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Indiana University Bloomington

Center for Econometric Model Research

United States Forecast Summary

 

October 2014

 

Economic data for August and September have been a good news–bad news story. The good news is that there is very little evidence to suggest that the economy is decelerating. The bad news is that there is very little evidence that the economy is accelerating to any great extent. This situation leaves us comfortable with our view that going forward we will see continuing recovery with modest improvement on the pattern of the past three years.

NIPA Data

The third release of the second quarter National Income and Product Account (NIPA) data were generally similar to, but slightly higher than, the second estimates. GDP growth was raised by 0.4% to 4.6%. At a disaggregate level growth in every major component of aggregate demand was raised. Most of the changes were small, although business investment in structures was increased to growth of 12.6% (from 9.5%). The basic pattern of growth remained unchanged: Business investment was very strong (up 9.7%), as was housing (+8.8%). International trade bounced back from first quarter weakness. Consumption was adequate, with goods purchases strong and services weak. Government spending growth was weak, which is better than the declines of the past four years.

Overall we are encouraged by the second quarter. We have long felt that there are two prerequisites if the economy is to break out from its three-year pattern of 2% +/- growth. These are an increase in business investment and at least some positive contribution from government. Both of these were present in Q2.

Recent Monthly Data

Monthly indicators are consistent with our guarded optimism. The employment report for September was good, but pretty much in line with the situation going back to last spring. Payrolls rose by 248 thousand, with significant positive revisions to the previous two months. The unemployment rate fell to 5.9%. While this is its lowest since 2008, the decrease was just a continuation of the one tick per month decline that has held since the beginning of 2013. It also continued the pattern of lower unemployment due in part to weak labor force participation. Bottom line: the labor market has improved relative to two or three years ago, and arguably relative to a year ago, but the improvement is far from extraordinary.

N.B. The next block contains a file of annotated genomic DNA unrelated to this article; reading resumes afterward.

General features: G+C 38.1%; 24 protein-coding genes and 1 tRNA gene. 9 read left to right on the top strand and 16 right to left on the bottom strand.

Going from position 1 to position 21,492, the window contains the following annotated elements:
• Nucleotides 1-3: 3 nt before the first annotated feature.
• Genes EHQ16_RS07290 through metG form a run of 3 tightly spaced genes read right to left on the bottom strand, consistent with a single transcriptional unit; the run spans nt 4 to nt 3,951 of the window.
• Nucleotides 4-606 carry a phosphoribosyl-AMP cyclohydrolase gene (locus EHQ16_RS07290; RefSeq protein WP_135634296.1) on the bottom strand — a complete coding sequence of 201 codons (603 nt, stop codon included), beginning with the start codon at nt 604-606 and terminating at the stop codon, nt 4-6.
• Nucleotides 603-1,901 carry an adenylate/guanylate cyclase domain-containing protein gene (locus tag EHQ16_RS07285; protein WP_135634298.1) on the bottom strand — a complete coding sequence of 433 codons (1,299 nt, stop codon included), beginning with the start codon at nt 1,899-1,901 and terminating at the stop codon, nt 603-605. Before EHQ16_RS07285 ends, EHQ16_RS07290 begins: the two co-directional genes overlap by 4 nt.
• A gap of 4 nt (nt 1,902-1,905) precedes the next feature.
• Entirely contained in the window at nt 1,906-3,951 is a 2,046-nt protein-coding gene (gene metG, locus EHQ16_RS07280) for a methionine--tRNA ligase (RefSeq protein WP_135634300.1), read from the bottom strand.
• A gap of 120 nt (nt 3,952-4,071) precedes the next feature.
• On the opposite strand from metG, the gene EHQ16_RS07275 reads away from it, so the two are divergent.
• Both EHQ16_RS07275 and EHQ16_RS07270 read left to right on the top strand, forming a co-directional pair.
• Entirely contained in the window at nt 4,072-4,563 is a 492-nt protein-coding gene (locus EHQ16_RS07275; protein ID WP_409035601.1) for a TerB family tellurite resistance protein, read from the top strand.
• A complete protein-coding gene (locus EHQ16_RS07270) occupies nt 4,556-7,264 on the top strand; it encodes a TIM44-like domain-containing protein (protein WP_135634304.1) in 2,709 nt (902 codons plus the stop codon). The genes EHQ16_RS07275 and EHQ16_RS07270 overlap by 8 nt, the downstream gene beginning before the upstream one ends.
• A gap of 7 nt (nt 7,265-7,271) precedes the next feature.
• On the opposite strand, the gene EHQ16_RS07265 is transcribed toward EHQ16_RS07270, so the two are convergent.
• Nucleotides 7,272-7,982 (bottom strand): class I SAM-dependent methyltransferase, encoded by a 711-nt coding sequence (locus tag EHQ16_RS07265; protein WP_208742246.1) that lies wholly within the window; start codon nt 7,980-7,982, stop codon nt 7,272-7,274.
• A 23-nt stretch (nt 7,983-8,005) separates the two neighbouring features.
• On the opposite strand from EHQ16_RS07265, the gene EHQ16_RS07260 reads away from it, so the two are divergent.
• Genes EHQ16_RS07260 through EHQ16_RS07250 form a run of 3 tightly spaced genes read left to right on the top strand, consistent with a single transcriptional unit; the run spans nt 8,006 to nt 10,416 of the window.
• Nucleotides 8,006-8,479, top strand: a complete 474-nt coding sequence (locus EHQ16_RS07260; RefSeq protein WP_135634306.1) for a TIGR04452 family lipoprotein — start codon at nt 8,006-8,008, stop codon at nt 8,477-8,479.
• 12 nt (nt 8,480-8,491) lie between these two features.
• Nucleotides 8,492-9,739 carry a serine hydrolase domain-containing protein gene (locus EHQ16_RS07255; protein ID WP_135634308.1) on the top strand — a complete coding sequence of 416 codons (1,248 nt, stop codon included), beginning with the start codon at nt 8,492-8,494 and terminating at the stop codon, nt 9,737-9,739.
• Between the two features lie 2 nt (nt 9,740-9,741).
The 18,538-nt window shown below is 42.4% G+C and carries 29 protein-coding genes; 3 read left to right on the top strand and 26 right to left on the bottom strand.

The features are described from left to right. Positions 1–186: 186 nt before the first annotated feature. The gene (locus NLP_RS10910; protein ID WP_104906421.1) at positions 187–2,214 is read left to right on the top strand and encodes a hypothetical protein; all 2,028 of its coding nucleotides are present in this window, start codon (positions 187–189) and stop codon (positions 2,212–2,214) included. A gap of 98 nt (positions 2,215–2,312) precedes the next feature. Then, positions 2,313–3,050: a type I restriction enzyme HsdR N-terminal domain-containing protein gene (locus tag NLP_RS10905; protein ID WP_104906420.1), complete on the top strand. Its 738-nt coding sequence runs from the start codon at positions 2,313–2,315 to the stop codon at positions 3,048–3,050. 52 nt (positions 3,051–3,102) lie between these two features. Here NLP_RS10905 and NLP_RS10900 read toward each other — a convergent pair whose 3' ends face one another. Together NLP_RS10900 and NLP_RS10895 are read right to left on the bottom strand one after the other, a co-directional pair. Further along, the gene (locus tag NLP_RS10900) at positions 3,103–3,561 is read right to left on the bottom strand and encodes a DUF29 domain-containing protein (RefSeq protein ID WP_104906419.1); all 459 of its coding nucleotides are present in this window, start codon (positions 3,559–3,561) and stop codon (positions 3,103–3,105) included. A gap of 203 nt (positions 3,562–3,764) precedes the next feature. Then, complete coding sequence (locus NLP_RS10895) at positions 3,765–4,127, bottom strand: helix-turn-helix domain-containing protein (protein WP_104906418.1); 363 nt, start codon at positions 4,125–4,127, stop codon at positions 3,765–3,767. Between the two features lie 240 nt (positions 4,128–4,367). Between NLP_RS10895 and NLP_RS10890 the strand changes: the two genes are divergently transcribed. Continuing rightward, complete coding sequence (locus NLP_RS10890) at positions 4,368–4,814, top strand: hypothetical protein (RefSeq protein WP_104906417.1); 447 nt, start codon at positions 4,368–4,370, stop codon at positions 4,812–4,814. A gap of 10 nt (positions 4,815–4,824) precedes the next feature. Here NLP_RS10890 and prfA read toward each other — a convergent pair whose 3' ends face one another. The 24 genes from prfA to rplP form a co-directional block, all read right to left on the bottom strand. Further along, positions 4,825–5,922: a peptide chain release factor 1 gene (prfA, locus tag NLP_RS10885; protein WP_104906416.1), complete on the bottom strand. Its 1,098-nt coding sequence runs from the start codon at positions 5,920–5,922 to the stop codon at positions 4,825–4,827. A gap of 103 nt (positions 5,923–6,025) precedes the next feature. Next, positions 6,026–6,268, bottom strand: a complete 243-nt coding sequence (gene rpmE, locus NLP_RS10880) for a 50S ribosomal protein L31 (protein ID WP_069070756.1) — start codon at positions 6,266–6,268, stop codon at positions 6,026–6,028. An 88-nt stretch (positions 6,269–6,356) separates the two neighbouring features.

Most other indicators the past month have been a little wishy-washy – that is, not great, but not really bad either. Consumer sentiment, for example fell some in September (understandable with beheadings on the internet) but remains at levels comparable to most of the past year. In addition to the labor market this probably reflects continuing growth in household income. Housing starts and permits were both down in August, but that followed strong gains in July. The sector remains stuck in a range of around a million units per year. Auto sales, which surged to a 17.5 million rate in August, fell back in September but just to their recent norm in the mid-16 millions. Like the housing numbers, this is not great, but not bad either. Both ISM indices fell in September but they remain in the upper 50s, which indicates solid expansion.

Baseline Forecast

There is nothing very surprising in the data reviewed above, and consequently nothing to change our outlook in any significant way. We continue to expect the next year to produce growth averaging above the recent range. Our model puts the just completed third quarter at 2.9% and the current quarter at 3.1%. Growth for 2015 averages 2.9%. Compared with the past three years the improvement comes from stronger business investment and weak growth in the government sector (compared with contraction). It has consumption and housing growth similar to their recent performance. The trade balance shows little change, which is also similar to the past three years.

Summary

There is both potential upside and downside to our baseline forecast. On the positive side, the improvement in business investment we expect is modest – nothing like a boom. Similarly, our forecast for consumer spending could be conservative. On the other hand, the shift we expect in business spending and from government is not yet a fact. The second quarter increases could prove to be transitory, returning growth to the levels that are now familiar.